Observing the change from a command economy to a deregulated one; from a pre-to-post treaty phase of (moral) restoration; and from pre-to-post ANZUS foreign policy, we baby boomers straddled two distinct eras of New Zealand.
But before Jon wrote his pieces the issues had been forefront in my mind after two years in the US. There, the politics of change has a very different meaning than it does here. From a New Zealand viewpoint, it might be reasonable to argue that the cry for change means "nothing really". John Key has not presented himself as a transformational figure; even if he's hiding a revolution in the back of his mind, he doesn't have a transformational mandate. National's "change" slogan was not substantial and did sell "change for change's sake", something Hill Cone is critical of.
But in America, Barack Obama is a transformational politician with a mandate to match. I realised quite how meaningful is cry for change is only after many, many conversations with Americans, many hours of news and talk shows, and piercing analysis such as this Atlantic cover story by the brilliant Andrew Sullivan back at the end of last year. Sullivan writes:
Obama’s candidacy in this sense is a potentially transformational one. Unlike any of the other candidates, he could take America—finally—past the debilitating, self-perpetuating family quarrel of the Baby Boom generation that has long engulfed all of us. So much has happened in America in the past seven years, let alone the past 40, that we can be forgiven for focusing on the present and the immediate future. But it is only when you take several large steps back into the long past that the full logic of an Obama presidency stares directly—and uncomfortably—at you.
At its best, the Obama candidacy is about ending a war—not so much the war in Iraq, which now has a momentum that will propel the occupation into the next decade—but the war within America that has prevailed since Vietnam and that shows dangerous signs of intensifying, a nonviolent civil war that has crippled America at the very time the world needs it most. It is a war about war—and about culture and about religion and about race. And in that war, Obama—and Obama alone—offers the possibility of a truce.
It's a far-sighted piece that goes on to point out that the arguments of the baby boomer generation are still endlessly picked over despite having been worn thin over several decades. In the US it's Vietnam, Roe v Wade, and Reagonomics. Here, it's state asset sales, race relations, and Rogernomics. Maybe Deb is just sad to see the era of her fellow free-marketers coming to and end, but given the crisis the world economy is facing we need to change the conversation, explore new ideas. In politics, that usually means a new generation.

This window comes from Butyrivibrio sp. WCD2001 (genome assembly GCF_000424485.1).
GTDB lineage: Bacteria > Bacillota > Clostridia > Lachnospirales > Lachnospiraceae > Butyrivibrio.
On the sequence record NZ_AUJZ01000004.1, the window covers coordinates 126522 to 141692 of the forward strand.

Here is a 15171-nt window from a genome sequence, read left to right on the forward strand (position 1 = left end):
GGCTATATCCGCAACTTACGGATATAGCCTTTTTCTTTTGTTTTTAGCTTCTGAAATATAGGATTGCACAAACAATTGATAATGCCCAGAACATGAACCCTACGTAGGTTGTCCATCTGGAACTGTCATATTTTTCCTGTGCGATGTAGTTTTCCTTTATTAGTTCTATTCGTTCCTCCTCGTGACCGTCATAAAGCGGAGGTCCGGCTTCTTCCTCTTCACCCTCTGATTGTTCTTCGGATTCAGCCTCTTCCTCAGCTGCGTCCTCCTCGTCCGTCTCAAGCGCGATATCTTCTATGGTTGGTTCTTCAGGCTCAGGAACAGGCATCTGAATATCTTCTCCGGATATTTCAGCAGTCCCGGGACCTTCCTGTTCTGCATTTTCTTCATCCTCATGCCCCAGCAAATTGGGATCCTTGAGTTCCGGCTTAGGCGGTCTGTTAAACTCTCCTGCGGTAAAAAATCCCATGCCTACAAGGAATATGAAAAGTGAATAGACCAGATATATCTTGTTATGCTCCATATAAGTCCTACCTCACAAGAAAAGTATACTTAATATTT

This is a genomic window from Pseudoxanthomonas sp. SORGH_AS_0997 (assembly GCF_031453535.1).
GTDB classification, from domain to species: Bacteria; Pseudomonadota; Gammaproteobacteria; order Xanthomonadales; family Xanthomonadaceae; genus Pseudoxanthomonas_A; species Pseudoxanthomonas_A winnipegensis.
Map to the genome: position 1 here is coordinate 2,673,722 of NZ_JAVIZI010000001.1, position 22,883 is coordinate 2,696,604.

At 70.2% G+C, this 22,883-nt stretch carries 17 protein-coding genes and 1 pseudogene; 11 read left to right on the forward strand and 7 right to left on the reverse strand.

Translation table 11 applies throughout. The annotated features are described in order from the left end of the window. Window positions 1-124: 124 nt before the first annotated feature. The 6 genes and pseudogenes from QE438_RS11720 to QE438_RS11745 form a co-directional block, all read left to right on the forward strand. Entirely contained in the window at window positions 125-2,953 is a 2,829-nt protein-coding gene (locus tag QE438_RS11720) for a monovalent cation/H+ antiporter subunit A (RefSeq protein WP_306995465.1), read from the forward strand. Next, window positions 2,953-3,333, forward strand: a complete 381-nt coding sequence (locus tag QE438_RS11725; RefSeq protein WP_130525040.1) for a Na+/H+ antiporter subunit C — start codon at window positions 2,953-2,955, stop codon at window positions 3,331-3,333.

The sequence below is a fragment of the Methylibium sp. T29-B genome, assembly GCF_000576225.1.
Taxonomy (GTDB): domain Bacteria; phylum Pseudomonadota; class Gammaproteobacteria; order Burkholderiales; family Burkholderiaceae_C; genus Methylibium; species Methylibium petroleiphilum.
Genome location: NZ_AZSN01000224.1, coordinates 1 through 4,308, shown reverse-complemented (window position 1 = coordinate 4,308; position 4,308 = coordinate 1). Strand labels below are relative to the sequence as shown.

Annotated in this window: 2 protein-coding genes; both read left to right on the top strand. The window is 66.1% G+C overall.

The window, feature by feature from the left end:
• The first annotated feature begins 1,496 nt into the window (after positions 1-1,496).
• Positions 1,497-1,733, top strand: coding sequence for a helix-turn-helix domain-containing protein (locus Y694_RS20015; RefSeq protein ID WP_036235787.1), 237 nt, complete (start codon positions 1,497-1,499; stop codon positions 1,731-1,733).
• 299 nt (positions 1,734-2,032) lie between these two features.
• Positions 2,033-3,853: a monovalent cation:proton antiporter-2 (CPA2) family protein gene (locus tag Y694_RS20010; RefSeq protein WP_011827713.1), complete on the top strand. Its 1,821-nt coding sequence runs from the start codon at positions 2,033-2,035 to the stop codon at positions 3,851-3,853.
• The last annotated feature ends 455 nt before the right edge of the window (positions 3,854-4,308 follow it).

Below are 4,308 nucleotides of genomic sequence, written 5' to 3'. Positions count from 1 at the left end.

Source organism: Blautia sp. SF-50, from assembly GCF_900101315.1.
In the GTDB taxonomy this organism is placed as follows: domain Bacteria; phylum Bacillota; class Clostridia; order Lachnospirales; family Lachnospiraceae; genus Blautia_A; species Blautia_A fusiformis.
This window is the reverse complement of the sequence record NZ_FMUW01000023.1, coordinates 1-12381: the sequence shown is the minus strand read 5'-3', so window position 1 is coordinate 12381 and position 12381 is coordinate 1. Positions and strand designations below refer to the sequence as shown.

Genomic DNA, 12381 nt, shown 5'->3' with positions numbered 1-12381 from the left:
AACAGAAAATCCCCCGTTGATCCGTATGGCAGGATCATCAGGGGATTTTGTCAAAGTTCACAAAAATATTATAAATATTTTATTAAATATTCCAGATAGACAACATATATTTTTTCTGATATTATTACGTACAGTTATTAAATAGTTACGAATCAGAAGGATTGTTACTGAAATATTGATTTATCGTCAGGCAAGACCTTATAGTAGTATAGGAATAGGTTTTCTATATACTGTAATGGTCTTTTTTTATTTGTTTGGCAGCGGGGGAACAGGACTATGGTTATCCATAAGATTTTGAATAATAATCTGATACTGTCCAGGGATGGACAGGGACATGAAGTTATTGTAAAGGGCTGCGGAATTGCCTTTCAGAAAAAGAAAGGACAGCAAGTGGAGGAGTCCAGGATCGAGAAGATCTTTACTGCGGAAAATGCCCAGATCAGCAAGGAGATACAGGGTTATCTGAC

It's hard to understand from New Zealand how much that culture war divides and defines America. Obama can move beyond it – for now at least – because he doesn't have decades of political baggage. He doesn't have to take sides in that debate, he can start talking about some new topics. Key has the same opportunity, and has grasped it in part with his deal with the Maori Party. The problem is that the shadows of bulk-funding, privatisation and Sir Roger Douglas hover over his coalition agreements.
So the political discussion of change isn't ageist. It's much more than that. Heck, look at Sarah Palin, who Deb defended as a great feminist role model. She's young, but full of the same old arguments and hopeless to boot.
But political issues aside, as I've said. I actually agree with Deb's point about the value and flexibility of experience. But her dismissal of "so-called yoof", or more particularly why she dismisses them, is just dopey. Hill Cone says that the 20-somethings today are conformists because they "were reared on a core syllabus of anti-racism and anti-sexism..." Oh the horror, people fewer prejudices! How dull! How timid they must be!
It's a ridiculous claim, that much more so from a woman whose career has benefited from all those who have worked so hard to shrink sexism to what it is today. Lacking prejudice is not the same as lacking spunk and creativity.
You might as well say that those enlightenment folk who wrestled radical ideas of respect and freedom into social norms were tedious dullards. They would be great people to explain to Deb just how meaningful change can be, regardless of age.